As I said in a previous entry, one of the things I felt the need to touch on was how important the image of the food was to the meal itself. Yes the mood had to taste good, yes the food have to taste CORRECT (which I covered in Part 3); but almost as importantly the food had to LOOK artistic as well. Especially considering the “optional” food dishes, this is a topic I want to discuss in depth here.
In Japanese high culture, art was the thing. The house was designed with art in mind, the clothing was an art, the weapons and armor had an artistic bent and to that even the food was artistic in nature. It was a sign of high culture, of refinement, that you were able to produce not only a good tasting meal but a good looking one at that. Understanding the artistic styles and applying them to food was an amazing gift that was meant to be shared, this is an aspect I am trying to emulate upcoming feast.
So let’s talk about that, shall we? The food itself is to be a work of art, so it must look the part. Sauces will be carefully placed, not to smear or dribble about in presentation. Vegetables and fruit will be cut as square and clean as possible, to show off the angles of the cut. Plating will be warm and inviting, food will be arranged to create shapes or images (like my Triskle Chesnut design I’m gonna do) and the colors will be vibrant to stand out against the stark white serving gear. The idea for this artistic display is to heighten the taste of the food and appreciation for the skill of the artisan crafting it. It wasn’t just what was served on, it was the served items themselves.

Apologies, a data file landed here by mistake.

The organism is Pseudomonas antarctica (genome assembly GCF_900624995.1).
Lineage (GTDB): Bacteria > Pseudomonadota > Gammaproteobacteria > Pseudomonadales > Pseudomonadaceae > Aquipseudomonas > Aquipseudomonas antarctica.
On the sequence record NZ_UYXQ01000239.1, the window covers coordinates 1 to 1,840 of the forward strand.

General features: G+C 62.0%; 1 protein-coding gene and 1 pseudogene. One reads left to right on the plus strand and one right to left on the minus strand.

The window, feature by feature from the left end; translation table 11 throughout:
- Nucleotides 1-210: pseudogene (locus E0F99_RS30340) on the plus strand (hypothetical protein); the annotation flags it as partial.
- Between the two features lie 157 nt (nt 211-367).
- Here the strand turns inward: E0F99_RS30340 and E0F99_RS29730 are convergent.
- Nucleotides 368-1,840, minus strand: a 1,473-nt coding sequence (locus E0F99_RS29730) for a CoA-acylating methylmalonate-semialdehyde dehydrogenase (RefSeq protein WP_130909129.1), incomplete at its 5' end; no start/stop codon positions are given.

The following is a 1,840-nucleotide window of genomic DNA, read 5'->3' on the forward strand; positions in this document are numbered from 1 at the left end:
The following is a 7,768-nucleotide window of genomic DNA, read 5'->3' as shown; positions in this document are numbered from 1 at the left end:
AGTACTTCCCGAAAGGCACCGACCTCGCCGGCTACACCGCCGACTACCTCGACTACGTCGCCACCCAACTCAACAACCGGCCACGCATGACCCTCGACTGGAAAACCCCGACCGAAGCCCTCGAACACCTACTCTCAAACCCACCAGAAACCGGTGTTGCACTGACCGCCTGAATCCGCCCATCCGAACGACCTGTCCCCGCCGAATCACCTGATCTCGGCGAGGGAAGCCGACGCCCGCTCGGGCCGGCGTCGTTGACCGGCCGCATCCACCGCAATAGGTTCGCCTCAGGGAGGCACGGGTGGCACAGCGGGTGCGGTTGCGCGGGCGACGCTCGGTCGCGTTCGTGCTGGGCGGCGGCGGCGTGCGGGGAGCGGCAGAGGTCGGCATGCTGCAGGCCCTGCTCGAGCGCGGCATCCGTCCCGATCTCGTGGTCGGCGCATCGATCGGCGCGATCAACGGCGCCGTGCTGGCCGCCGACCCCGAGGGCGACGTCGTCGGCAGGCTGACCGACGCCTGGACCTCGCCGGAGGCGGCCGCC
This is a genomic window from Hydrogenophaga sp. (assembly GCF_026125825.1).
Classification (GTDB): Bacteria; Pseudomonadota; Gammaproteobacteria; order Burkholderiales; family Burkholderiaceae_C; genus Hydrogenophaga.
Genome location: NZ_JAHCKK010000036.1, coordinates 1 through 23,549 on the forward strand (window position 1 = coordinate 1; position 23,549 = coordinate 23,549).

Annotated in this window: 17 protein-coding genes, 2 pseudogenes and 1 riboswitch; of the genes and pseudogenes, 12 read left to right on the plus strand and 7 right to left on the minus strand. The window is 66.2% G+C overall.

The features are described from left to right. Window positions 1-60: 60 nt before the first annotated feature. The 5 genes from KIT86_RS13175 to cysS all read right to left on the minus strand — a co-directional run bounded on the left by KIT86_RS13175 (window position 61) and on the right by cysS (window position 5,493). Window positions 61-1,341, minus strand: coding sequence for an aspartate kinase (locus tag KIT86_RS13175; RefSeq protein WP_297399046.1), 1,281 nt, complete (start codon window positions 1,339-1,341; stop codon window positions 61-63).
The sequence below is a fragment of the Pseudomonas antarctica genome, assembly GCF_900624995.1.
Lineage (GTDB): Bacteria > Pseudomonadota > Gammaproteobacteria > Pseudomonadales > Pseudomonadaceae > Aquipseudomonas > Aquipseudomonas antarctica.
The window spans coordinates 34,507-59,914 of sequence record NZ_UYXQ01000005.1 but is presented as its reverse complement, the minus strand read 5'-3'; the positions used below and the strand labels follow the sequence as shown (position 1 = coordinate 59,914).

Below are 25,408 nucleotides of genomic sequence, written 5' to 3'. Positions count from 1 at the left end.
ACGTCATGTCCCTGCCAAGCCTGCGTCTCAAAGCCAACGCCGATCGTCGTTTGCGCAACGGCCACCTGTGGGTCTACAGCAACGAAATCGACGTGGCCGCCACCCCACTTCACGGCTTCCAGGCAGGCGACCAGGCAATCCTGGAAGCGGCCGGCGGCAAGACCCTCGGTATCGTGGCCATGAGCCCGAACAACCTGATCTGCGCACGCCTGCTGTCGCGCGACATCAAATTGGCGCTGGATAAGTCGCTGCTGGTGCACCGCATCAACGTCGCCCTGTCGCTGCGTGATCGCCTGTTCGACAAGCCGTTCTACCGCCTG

Another aspect to this style is food designed for appreciation, not so much for eating. A massive show of wealth, these were dishes that used inedible ingredients for color/shape or were often not that tasty. You were meant to reflect upon the nature of the dish, see what the dish meant to you, perhaps hear a haiku read about such a dish or just appreciate the artistic touch gone into crafting it. I have three such dishes, mine will all be edible because food science has given me a modern edge, and each is unique in its theme. The Pine Cone Tofu will be a baked tofu shaped to look like a pine cone and covered in sweet spices, it is shaped to look like a pine cone before it releases its seeds in promise of new life. The Uji River is designed to resemble the mighty river in the thaws of spring and new beginnings, Udon noodles dyed blue will run along the caramel colored sauce with pieces of Nori carefully placed along the sides to represent the green hills. Lastly is my Blue Sea Soup, a chilled cold soup of fruit juice dyed blue and topped with fresh made whip cream waves (fish shaped mochi topped with red bean paste will be served on the side which go delightfully well with the tasty dessert).
These dishes will be something amazing to look at, and I eagerly look forward to sharing them with my guests. This whole feast experience has been amazing, and I want to thank you for following along with me thus far. I have one last post to write before the big day, on how people who eat the food to get the full experience, which will come out soon. Stay tuned!